NEST, the UK’s largest pension scheme by members, has announced that Helen Dean will step down as chief executive officer in 2024 after nearly eight years in the role.
Dean has been with the pension fund since it was founded in 2008, and in the first eight years she led its product, marketing and operations departments before her appointment as CEO in September 2016.
Before joining NEST, Dean was one of the architects of automatic enrolment policy at the Department for Work and Pensions. Her team was tasked with coming up with a solution to the UK’s chronic pensions under-saving scenario. The auto-enrolment solution has helped millions of UK workers start contributing into a pension, many for the first time.
During her time as CEO, NEST grew into one of the largest UK pension scheme by members, with 12 million, and responsible for investing around £450m a month on their behalf.
In the past eight years, Dean has also signed the Women in Finance Charter on behalf of NEST, overseen the creation of the fund’s first diversity groups and published NEST’s gender and ethnicity pay reports.
Dean said: “It’s important for the continuity of NEST that the board has plenty of time to run a competitive and thorough recruitment process, as the priority will be finding the right person for the role. I’m therefore confirming that I’ll be leaving NEST next year to allow someone else the honour and privilege of this wonderful job.”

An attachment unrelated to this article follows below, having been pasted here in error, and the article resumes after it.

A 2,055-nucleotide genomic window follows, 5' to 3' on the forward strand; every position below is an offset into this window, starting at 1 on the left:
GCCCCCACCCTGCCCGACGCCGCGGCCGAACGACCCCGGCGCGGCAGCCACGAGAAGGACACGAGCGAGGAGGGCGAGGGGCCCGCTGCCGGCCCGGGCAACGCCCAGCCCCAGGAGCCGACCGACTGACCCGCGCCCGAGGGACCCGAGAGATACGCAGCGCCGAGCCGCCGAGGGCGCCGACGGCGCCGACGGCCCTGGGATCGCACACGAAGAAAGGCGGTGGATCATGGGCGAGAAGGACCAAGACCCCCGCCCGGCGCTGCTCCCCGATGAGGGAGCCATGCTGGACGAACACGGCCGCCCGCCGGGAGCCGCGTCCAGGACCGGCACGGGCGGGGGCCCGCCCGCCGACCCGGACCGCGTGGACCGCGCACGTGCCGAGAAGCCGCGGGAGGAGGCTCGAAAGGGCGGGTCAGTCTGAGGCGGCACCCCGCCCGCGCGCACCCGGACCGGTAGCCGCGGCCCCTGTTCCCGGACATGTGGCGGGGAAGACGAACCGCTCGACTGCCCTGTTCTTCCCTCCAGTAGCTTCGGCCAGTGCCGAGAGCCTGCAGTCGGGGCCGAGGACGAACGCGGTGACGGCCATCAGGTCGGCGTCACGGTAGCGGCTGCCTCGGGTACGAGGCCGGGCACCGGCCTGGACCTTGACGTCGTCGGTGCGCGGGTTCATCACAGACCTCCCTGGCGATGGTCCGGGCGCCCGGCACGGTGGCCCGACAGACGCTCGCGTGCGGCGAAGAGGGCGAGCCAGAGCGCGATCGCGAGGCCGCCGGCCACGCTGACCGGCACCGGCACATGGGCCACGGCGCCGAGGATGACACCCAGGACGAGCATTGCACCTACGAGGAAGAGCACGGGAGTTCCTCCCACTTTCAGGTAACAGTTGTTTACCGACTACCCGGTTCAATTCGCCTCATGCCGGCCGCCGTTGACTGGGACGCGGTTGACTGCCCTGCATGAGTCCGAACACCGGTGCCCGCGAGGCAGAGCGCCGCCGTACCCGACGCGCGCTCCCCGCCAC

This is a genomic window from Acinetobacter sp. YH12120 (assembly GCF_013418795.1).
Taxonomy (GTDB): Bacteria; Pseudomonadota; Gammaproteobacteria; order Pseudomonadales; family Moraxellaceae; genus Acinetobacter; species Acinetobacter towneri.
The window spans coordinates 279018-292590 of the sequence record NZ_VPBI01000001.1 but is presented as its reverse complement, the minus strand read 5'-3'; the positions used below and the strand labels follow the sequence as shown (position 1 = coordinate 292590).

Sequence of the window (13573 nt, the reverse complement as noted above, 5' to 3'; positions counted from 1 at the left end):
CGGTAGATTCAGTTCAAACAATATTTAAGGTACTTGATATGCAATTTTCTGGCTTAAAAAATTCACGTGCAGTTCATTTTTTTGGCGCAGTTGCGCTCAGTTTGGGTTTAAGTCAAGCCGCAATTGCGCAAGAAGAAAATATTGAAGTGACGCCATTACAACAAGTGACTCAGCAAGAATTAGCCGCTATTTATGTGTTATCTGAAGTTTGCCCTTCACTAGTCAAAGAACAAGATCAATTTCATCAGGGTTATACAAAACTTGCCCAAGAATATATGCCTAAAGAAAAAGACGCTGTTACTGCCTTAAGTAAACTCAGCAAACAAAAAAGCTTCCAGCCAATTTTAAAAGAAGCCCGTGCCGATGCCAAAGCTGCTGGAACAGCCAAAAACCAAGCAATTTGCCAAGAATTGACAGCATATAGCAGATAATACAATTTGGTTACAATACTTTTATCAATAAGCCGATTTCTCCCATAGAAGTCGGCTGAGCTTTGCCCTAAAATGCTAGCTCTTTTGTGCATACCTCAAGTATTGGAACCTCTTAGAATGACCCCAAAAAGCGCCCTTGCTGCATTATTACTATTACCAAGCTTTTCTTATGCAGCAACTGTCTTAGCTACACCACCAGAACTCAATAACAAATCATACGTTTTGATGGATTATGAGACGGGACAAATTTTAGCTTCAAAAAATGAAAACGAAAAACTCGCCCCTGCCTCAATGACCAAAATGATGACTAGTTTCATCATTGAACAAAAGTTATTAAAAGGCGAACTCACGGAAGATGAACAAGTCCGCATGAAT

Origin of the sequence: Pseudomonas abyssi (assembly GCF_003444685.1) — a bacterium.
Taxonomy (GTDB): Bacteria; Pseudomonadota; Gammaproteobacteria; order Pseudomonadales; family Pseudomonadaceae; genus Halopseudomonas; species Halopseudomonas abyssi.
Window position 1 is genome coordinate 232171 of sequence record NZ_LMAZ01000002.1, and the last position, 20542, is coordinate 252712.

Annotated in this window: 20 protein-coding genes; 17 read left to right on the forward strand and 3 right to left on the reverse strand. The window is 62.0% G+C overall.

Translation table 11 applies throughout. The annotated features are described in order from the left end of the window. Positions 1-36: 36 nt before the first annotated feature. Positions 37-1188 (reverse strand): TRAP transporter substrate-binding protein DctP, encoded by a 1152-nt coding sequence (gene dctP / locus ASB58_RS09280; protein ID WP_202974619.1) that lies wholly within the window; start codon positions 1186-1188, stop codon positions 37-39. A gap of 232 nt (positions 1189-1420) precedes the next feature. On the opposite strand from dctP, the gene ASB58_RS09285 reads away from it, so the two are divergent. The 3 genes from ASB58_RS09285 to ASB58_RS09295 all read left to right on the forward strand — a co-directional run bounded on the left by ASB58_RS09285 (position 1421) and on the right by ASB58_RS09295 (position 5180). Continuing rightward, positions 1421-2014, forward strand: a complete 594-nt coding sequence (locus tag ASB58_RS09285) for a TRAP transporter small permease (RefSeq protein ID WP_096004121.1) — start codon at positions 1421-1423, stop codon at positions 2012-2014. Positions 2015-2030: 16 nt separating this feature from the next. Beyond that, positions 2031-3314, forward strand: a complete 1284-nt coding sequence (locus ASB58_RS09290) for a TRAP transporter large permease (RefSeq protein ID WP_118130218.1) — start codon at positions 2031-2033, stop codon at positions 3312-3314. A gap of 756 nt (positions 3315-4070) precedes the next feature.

She added: “With the new scheme administrator contract in place, I feel confident now is the right time to step down and allow my successor to continue driving forward the digital transformation of NEST’s platform.”
Brendan McCafferty, the fund’s chair, added: “Helen has helped revolutionise workplace saving, and the fantastic position NEST finds itself in is down to her excellent leadership. I deeply value her energy, expertise, and passion for ensuring the NEST project she started all those years ago remains a success.”
The search for Dean’s successor will be led by the NEST board. The scheme said it will work closely with the Department for Work and Pensions through the recruitment process.
“I wish Helen all the best for whatever challenge she chooses to take on next,” McCafferty concluded.